Like Mediawatch-UK, the television watershed in the UK is also 50 years old this year.
As television grew in popularity during the 1950s there was much discussion about what its influence on children might be. In 1958 new research, Television and the Child, was published. It drew on observations by parents and teachers, but principally on the examination of more than 4,000 children. The report accepted that post-9pm very few children remained in the TV audience, but stated that before that time parents alone could not be wholly responsible for children’s viewing and suggested that television producers take action to share this responsibility.
Further reports followed and, finally, in July 1964 The Television Act came into force which required the exclusion of all material which might be injurious to children from transmission before 9pm.
According to a new poll by Ofcom, 50 years later, television viewers still support the existence of the 9pm watershed, with the majority of adults believing that it is relevant and necessary in today’s society. Tony Close, Ofcom’s director of Standards described the watershed as “a vital means of protecting viewers.”
The watershed can never be the complete answer to protecting children from potentially harmful material but it is a useful tool for parents and, as such, is worth protecting.
However, the watershed can no longer be the only answer now that we can consume content at any time. Over a third of children aged 5-15 now watch ‘on-demand’ material and, whilst this is estimated to account for less than 5% of TV viewing, it poses new challenges.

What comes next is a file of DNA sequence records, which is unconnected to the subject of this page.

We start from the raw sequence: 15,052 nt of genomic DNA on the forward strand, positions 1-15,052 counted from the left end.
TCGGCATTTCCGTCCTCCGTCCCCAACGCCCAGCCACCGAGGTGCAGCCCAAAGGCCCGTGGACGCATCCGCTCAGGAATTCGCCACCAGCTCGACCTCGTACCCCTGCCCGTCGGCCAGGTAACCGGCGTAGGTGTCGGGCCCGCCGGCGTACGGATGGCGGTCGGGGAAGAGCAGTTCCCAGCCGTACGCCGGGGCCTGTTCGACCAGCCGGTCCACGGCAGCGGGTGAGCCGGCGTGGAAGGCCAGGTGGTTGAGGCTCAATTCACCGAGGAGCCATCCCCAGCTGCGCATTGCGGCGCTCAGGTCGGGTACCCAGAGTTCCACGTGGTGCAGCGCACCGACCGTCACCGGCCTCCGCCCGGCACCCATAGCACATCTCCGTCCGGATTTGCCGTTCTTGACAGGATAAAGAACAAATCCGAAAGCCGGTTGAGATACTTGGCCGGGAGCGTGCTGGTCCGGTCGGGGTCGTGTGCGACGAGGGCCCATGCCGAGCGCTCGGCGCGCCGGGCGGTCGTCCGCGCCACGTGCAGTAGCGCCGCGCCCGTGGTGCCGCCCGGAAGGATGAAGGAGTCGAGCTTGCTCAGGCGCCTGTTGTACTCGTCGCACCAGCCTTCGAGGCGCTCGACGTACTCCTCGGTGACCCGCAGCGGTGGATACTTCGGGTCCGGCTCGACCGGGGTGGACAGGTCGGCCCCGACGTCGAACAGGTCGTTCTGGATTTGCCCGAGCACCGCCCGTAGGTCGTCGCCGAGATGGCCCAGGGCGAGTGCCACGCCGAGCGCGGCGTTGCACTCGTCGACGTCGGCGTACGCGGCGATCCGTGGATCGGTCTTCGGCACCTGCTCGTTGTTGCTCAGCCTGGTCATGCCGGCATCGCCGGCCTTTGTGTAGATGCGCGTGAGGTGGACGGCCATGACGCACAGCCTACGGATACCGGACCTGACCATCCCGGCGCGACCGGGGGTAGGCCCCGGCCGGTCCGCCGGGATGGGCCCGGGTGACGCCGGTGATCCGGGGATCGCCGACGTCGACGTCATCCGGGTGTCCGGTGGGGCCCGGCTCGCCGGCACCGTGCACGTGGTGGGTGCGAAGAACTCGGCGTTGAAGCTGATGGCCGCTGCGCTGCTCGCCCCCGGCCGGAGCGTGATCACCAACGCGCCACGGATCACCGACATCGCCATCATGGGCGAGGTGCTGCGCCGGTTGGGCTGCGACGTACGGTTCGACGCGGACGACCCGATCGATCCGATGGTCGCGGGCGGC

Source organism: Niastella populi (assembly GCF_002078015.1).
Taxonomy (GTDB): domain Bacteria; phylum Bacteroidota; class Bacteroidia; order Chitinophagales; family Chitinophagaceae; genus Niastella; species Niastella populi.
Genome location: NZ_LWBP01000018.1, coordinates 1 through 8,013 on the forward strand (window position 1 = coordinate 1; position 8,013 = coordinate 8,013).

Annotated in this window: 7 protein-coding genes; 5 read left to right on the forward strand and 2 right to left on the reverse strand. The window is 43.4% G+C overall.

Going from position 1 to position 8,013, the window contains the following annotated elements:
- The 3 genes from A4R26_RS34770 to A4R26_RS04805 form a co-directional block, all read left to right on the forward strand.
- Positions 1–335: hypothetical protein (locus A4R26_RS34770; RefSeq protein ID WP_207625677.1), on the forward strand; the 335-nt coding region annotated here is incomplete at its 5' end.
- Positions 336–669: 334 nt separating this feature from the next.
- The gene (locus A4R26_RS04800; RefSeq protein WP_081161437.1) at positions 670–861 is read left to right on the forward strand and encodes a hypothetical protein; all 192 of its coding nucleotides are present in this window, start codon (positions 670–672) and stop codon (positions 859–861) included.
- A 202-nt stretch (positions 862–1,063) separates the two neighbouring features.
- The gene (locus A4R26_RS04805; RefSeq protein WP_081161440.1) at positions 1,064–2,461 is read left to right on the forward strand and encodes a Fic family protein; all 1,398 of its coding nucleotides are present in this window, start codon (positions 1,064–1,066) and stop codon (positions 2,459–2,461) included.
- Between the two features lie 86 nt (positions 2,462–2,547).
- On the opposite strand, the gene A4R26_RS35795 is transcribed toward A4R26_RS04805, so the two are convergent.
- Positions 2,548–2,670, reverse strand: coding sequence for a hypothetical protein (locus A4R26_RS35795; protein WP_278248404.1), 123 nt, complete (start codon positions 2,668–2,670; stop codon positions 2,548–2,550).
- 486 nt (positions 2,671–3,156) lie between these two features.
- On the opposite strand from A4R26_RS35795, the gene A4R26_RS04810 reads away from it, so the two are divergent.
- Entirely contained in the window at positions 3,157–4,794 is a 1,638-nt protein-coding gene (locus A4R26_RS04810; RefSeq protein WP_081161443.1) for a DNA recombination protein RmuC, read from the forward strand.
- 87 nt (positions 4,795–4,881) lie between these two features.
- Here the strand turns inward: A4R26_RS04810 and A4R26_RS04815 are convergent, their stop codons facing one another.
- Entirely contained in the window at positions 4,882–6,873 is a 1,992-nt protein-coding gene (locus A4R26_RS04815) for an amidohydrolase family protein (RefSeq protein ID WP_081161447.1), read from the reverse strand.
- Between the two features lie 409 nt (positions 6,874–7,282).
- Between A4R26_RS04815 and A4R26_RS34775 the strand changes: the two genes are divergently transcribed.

Ofcom says it is ‘working on ways to help ensure that the protections viewers expect from the watershed apply beyond broadcast TV’ and we shall continue with our work to ensure solutions to this problem remain a priority for the regulator and the industry.
But is the watershed on television working?
Nearly half the parents surveyed for the Bailey Review in 2011 were unhappy with pre-watershed television and, earlier this year, when The National Association of Head Teachers polled parents on the watershed 96% of them said they thought the rules are being broken.
Ofcom also canvassed viewers on their experience of watching television and it found that the number of viewers upset by too much sex, violence and swearing on television has fallen sharply; five years ago 55% of viewers thought there was excessive violence but this has now fallen to 35%. Five years ago 35% though there was too much sex on television but this has now fallen to 26% and whilst 53% were concerned about the amount of swearing broadcast five years ago, now only 35% are worried.
Has television changed substantially over the past five years?
Could the fall in levels of dissatisfaction be because, with so much more choice of what to watch, we are simply avoiding things which might upset us; or could Ofcom’s regulatory decisions have left viewers feeling that they are out of step with the general mood of society with the result that they become desensitised to questionable broadcasts?
Among those adults who had been offended by something on TV in the last 12 months, nearly four times more people are likely to continue watching the programme than in 2008 (5% in 2008 versus 19% in 2013) and less likely to turn off the TV altogether (32% in 2008 compared to 19% in 2013).